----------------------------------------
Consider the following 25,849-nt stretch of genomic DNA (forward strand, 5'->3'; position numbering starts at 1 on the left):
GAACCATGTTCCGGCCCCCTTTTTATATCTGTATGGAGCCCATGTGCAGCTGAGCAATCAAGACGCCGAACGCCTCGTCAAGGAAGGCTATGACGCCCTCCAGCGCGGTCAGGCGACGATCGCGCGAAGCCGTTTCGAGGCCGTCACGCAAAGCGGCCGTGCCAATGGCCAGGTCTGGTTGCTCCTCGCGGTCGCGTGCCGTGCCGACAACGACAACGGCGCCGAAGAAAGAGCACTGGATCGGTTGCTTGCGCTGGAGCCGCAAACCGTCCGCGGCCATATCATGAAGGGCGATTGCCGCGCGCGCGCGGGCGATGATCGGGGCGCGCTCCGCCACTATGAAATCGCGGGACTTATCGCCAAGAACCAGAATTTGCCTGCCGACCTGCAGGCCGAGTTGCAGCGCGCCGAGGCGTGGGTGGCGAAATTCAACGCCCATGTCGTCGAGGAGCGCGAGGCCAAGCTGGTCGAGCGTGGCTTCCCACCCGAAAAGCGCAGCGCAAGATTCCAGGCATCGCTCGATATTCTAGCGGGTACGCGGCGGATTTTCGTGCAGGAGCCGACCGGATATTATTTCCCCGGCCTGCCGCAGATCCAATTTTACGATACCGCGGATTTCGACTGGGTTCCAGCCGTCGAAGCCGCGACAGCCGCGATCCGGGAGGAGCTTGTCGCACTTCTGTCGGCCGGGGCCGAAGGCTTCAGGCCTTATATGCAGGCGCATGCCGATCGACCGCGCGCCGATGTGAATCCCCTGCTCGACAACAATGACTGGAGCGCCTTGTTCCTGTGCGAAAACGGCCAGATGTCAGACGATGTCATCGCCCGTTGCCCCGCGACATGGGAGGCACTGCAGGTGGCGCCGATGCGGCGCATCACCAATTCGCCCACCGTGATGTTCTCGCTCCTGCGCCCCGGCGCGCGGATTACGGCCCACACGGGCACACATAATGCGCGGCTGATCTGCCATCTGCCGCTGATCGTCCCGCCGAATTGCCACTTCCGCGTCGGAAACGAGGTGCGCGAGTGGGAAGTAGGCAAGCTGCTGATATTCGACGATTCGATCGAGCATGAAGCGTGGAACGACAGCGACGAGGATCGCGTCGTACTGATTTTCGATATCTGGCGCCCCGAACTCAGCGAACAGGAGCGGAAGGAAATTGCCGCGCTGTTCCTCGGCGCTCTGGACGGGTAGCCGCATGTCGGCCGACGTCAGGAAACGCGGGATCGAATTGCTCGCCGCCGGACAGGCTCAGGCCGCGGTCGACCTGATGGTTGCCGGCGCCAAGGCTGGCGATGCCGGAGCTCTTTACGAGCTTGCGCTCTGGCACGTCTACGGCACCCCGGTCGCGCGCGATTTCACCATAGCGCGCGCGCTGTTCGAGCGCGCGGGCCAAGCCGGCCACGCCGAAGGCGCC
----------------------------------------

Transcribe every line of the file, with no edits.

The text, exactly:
Consider the following 25,849-nt stretch of genomic DNA (forward strand, 5'->3'; position numbering starts at 1 on the left):
GAACCATGTTCCGGCCCCCTTTTTATATCTGTATGGAGCCCATGTGCAGCTGAGCAATCAAGACGCCGAACGCCTCGTCAAGGAAGGCTATGACGCCCTCCAGCGCGGTCAGGCGACGATCGCGCGAAGCCGTTTCGAGGCCGTCACGCAAAGCGGCCGTGCCAATGGCCAGGTCTGGTTGCTCCTCGCGGTCGCGTGCCGTGCCGACAACGACAACGGCGCCGAAGAAAGAGCACTGGATCGGTTGCTTGCGCTGGAGCCGCAAACCGTCCGCGGCCATATCATGAAGGGCGATTGCCGCGCGCGCGCGGGCGATGATCGGGGCGCGCTCCGCCACTATGAAATCGCGGGACTTATCGCCAAGAACCAGAATTTGCCTGCCGACCTGCAGGCCGAGTTGCAGCGCGCCGAGGCGTGGGTGGCGAAATTCAACGCCCATGTCGTCGAGGAGCGCGAGGCCAAGCTGGTCGAGCGTGGCTTCCCACCCGAAAAGCGCAGCGCAAGATTCCAGGCATCGCTCGATATTCTAGCGGGTACGCGGCGGATTTTCGTGCAGGAGCCGACCGGATATTATTTCCCCGGCCTGCCGCAGATCCAATTTTACGATACCGCGGATTTCGACTGGGTTCCAGCCGTCGAAGCCGCGACAGCCGCGATCCGGGAGGAGCTTGTCGCACTTCTGTCGGCCGGGGCCGAAGGCTTCAGGCCTTATATGCAGGCGCATGCCGATCGACCGCGCGCCGATGTGAATCCCCTGCTCGACAACAATGACTGGAGCGCCTTGTTCCTGTGCGAAAACGGCCAGATGTCAGACGATGTCATCGCCCGTTGCCCCGCGACATGGGAGGCACTGCAGGTGGCGCCGATGCGGCGCATCACCAATTCGCCCACCGTGATGTTCTCGCTCCTGCGCCCCGGCGCGCGGATTACGGCCCACACGGGCACACATAATGCGCGGCTGATCTGCCATCTGCCGCTGATCGTCCCGCCGAATTGCCACTTCCGCGTCGGAAACGAGGTGCGCGAGTGGGAAGTAGGCAAGCTGCTGATATTCGACGATTCGATCGAGCATGAAGCGTGGAACGACAGCGACGAGGATCGCGTCGTACTGATTTTCGATATCTGGCGCCCCGAACTCAGCGAACAGGAGCGGAAGGAAATTGCCGCGCTGTTCCTCGGCGCTCTGGACGGGTAGCCGCATGTCGGCCGACGTCAGGAAACGCGGGATCGAATTGCTCGCCGCCGGACAGGCTCAGGCCGCGGTCGACCTGATGGTTGCCGGCGCCAAGGCTGGCGATGCCGGAGCTCTTTACGAGCTTGCGCTCTGGCACGTCTACGGCACCCCGGTCGCGCGCGATTTCACCATAGCGCGCGCGCTGTTCGAGCGCGCGGGCCAAGCCGGCCACGCCGAAGGCGCC